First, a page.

Only 36.4 percent of eligible voters turned out to vote in the 2014 midterm elections, and only 57.5 percent turned out to vote for president in 2012. We could say to ourselves this indicates a population that is uninterested in politics. We could say people are burnt out on the political process, or just can’t make time for a Tuesday at the polls. But a more comprehensive explanation starts with examining how much lower voter turnout really is. There are some exclusions that we aren’t noting when we do this math – namely that tens of millions of people who live and/or work in the US are not allowed to vote.
Let’s start with the largest number – those who are not allowed to vote because they do not hold official papers while living and/or working here. This means they are working without permit, residency or citizenship. It’s pretty much impossible to accurately figure this population, but it is by far the largest number on this list. The most conservative estimates are from the US government – 11.5 million in 2012 – though the number is most certainly far higher. Either way, there are tens of millions, and they join the estimated 13.1 million residents with papers (but who are not citizens) that are barred from voting.
Add to that, there are 2.3 million people who are currently incarcerated in the US. Except for those in Vermont and Maine, none of them can vote. In Puerto Rico, prisoners can vote, but then again, the entire population of Puerto Rico (3.54 million) is barred from voting at the national level.
When those convicted of felonies are released from the world’s largest prison system, they are not allowed to vote without waiting periods, bureaucratic paperwork, begging clemency – or, in some states, they are disenfranchised for life. As a result, 5.85 million additional persons who live in the US are not allowed to vote because they were convicted of a felony. For thirteen black men in this country, one is not allowed to vote because of a felony conviction. In some states, such as Florida (the third largest in the US), that number rises to one in five.
So, in adding up the most conservative estimates so far, that makes 36.3 million residents of the US who are unable to cast a vote this November. This leaves out the number of residents who are can’t vote because of laws designed to disenfranchise people of color and the poor, those who are de-facto disenfranchised via provisional ballot, among others. It also does not count the number of people who cannot make it to the polls on a Tuesday.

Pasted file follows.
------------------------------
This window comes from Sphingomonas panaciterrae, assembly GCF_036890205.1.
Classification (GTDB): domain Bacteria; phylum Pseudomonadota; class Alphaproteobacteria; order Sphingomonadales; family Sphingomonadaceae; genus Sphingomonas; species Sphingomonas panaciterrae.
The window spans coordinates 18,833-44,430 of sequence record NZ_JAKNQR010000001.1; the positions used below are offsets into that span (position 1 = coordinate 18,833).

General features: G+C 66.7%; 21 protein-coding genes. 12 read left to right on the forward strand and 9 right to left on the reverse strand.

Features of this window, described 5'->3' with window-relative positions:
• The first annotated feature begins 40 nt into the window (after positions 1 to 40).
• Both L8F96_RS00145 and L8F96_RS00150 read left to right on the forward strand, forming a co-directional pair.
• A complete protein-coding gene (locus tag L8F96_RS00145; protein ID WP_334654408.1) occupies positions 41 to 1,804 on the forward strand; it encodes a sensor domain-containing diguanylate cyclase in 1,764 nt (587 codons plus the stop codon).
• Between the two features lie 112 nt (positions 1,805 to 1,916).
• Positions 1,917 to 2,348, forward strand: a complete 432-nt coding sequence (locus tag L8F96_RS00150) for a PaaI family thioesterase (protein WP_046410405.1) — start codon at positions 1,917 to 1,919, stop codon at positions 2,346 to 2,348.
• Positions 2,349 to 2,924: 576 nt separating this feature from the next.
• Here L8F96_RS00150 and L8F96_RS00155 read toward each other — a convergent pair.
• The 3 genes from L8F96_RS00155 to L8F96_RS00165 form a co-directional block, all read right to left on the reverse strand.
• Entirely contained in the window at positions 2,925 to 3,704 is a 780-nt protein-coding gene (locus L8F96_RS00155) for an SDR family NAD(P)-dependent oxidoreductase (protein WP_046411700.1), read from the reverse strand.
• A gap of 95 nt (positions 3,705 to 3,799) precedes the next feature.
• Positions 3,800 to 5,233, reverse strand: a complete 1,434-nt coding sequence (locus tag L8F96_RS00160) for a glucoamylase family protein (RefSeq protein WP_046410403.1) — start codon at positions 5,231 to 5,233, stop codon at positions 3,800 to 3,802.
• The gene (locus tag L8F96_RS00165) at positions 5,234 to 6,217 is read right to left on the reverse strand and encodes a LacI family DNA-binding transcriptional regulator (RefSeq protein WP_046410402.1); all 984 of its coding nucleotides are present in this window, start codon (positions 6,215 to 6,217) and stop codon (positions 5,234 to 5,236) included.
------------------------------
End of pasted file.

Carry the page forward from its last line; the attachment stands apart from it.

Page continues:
And, of course, it does not include the billions worldwide who live under political and economic policies implemented unilaterally by the United States, those who live under governments installed by the United States, or those who are occupied by the US armed forces.
If you notice, this disenfranchised population is made up almost entirely of those from the most vulnerable communities. In the US, voter turnout among those who are eligible correlates entirely to an individual’s income bracket.
chart from Demos– Why the Voting Gap Matters
I don’t want to estimate a final number to include all those kept away from the polls, but let’s go back to our low voter turnout. An estimated 128 million turned out for the last presidential election at 57%. That’s of a total 218 million who are eligible to vote under the law. Adding in the 35 million – deducting the number of minors under 18 included estimated around 1.3 million, including minors in Puerto Rico – who have been disenfranchised, the turnout drops to just about 50% using the most conservative numbers I’ve tallied.
In 2004, I worked to register voters in the state of Florida. Like the majority of the country – and the world – I despised George W. Bush for his brutal imperialist wars and his destruction of civil liberties. I hated what he stood for, and I hated what he was doing. I was told that the only way to change this was to get out the vote. If enough people voted, I was told, the country would change. I knocked on hundreds of doors for months trying to persuade people to register. Try as I might, and while I convinced some, many more turned me down. They were formerly incarcerated, people without papers, the poor and those who laughed when I suggested voting might change things for the better as they stood ankle-deep in their own flooded living rooms – 2004 was a big year for hurricanes in Florida.
And then, on election day, I watched as those who I’d successfully convinced to register were challenged by “poll watchers” and forced to cast provisional ballots.
When we speak about low voter turnout and political participation in the US, it’s necessary to include those who are forcibly excluded from voting. It’s worth it to ask why they are excluded, and who benefits by such policies. One of the major questions of NO PLATFORM is to ask people if they think US-style democracy is working for them. Do they feel like they’re included in governmental and economic decision making? For the more than 35 million residents disenfranchised, it will be a story worth telling.
NO PLATFORM is raising $13,500 to do 90 days on the road + report from outside both conventions in July. The KickStarter has five days left to go, and needs all the help it can get.